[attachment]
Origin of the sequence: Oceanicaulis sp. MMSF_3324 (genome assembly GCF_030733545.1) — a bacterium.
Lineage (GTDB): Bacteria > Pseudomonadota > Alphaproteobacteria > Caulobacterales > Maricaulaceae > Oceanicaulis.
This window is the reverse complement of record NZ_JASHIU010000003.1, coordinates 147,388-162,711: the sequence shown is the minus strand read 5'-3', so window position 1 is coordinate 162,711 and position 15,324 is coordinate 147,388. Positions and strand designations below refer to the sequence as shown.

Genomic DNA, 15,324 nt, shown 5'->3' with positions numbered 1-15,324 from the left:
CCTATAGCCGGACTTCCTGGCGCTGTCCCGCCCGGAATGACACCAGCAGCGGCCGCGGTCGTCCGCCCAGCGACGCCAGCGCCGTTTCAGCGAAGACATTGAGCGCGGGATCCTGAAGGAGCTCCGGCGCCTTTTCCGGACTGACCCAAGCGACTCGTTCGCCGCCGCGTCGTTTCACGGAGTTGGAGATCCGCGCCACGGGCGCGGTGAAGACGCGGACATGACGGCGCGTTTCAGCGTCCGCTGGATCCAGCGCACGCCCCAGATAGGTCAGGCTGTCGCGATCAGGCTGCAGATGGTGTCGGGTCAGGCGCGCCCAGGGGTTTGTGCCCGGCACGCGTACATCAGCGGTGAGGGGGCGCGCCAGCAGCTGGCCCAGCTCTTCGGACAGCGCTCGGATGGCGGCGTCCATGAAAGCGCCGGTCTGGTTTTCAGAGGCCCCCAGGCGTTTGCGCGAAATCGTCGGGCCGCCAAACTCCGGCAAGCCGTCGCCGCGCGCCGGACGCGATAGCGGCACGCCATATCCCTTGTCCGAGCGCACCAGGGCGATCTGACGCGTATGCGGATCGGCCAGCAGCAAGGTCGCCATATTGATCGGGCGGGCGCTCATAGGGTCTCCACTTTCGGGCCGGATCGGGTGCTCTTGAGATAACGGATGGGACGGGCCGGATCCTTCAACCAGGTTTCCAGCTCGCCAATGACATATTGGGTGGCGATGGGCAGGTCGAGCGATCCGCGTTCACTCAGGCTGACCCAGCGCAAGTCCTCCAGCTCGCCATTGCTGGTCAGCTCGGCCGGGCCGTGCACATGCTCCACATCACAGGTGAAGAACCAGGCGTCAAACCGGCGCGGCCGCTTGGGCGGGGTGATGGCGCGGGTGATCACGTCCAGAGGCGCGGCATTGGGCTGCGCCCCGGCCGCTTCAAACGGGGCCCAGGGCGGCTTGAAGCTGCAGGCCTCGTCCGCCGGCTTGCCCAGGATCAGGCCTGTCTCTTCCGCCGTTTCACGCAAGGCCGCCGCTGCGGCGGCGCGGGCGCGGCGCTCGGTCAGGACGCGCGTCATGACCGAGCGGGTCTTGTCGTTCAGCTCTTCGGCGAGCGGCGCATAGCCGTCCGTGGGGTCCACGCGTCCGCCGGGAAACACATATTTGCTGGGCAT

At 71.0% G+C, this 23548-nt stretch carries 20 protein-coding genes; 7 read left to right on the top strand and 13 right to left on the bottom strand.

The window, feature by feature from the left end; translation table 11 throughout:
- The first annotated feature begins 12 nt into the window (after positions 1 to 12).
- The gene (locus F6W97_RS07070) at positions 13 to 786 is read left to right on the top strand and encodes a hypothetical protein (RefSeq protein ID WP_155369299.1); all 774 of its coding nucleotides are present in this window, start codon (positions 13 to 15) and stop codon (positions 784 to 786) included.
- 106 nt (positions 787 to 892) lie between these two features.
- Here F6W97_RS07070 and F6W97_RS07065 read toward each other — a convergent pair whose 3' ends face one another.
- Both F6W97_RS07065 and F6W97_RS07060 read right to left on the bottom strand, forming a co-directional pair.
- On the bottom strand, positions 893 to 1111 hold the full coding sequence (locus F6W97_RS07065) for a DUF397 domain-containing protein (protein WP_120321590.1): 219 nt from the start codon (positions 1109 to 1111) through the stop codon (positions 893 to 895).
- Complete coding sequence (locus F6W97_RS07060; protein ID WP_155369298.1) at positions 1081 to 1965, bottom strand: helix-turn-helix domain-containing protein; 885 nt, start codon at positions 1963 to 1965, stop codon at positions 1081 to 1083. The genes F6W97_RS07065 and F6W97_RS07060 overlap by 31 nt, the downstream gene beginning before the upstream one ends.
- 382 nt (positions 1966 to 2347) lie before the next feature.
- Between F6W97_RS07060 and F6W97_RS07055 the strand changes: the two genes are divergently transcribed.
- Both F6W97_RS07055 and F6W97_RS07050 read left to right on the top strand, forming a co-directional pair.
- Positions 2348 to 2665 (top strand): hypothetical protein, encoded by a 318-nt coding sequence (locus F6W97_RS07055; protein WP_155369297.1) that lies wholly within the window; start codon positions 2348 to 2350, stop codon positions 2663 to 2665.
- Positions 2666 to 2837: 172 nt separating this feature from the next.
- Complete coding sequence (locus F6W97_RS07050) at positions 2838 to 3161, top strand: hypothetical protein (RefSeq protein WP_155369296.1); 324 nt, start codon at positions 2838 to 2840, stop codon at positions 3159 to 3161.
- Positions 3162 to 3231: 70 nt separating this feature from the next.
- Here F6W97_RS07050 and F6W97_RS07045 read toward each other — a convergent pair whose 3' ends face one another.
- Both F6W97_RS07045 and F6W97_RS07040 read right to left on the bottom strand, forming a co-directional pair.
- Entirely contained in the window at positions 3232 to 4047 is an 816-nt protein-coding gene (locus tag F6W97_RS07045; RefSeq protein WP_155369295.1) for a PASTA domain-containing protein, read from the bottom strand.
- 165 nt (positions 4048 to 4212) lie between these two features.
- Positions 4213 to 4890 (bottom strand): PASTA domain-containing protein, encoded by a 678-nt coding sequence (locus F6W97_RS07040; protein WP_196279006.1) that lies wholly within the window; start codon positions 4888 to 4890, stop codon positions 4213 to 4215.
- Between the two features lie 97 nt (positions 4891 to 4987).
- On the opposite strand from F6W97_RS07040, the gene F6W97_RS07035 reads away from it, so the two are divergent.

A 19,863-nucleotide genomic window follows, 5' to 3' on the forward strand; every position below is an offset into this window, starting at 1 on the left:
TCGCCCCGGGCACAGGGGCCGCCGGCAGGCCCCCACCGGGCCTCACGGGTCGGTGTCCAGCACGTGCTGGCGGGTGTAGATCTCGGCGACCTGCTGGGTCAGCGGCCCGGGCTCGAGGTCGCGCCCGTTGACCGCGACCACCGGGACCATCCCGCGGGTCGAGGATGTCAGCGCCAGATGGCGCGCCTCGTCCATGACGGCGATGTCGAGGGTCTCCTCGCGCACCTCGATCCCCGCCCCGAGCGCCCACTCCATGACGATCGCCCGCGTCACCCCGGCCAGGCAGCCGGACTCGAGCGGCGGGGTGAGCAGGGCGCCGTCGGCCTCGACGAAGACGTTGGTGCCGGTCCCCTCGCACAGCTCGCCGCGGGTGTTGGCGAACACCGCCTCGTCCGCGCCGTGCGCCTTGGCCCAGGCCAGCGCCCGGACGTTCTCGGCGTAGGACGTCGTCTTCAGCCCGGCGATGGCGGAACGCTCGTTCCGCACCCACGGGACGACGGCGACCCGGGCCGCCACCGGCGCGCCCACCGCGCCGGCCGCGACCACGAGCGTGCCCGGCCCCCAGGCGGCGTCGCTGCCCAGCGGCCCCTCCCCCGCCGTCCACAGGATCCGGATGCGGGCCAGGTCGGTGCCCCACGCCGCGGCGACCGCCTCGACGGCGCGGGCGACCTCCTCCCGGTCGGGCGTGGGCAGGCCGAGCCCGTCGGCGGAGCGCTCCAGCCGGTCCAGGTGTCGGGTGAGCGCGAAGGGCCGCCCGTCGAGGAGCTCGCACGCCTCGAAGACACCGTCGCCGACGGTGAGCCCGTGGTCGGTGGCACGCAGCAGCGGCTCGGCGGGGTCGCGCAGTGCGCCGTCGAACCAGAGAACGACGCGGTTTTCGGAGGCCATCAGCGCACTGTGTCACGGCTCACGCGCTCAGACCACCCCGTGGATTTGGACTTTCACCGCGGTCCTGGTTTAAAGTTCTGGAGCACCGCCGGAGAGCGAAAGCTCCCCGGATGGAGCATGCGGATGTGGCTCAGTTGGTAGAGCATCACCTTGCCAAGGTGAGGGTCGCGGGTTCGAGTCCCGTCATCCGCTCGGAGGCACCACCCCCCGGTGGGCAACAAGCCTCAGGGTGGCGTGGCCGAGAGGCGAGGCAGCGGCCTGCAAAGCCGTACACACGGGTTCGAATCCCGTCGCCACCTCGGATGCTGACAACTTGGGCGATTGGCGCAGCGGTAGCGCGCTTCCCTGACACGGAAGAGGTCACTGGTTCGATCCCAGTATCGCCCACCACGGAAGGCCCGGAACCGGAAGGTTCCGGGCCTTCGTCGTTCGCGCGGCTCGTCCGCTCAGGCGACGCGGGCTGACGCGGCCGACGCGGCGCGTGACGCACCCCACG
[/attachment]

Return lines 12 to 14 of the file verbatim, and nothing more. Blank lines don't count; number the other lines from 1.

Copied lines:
- Both F6W97_RS07065 and F6W97_RS07060 read right to left on the bottom strand, forming a co-directional pair.
- On the bottom strand, positions 893 to 1111 hold the full coding sequence (locus F6W97_RS07065) for a DUF397 domain-containing protein (protein WP_120321590.1): 219 nt from the start codon (positions 1109 to 1111) through the stop codon (positions 893 to 895).
- Complete coding sequence (locus F6W97_RS07060; protein ID WP_155369298.1) at positions 1081 to 1965, bottom strand: helix-turn-helix domain-containing protein; 885 nt, start codon at positions 1963 to 1965, stop codon at positions 1081 to 1083. The genes F6W97_RS07065 and F6W97_RS07060 overlap by 31 nt, the downstream gene beginning before the upstream one ends.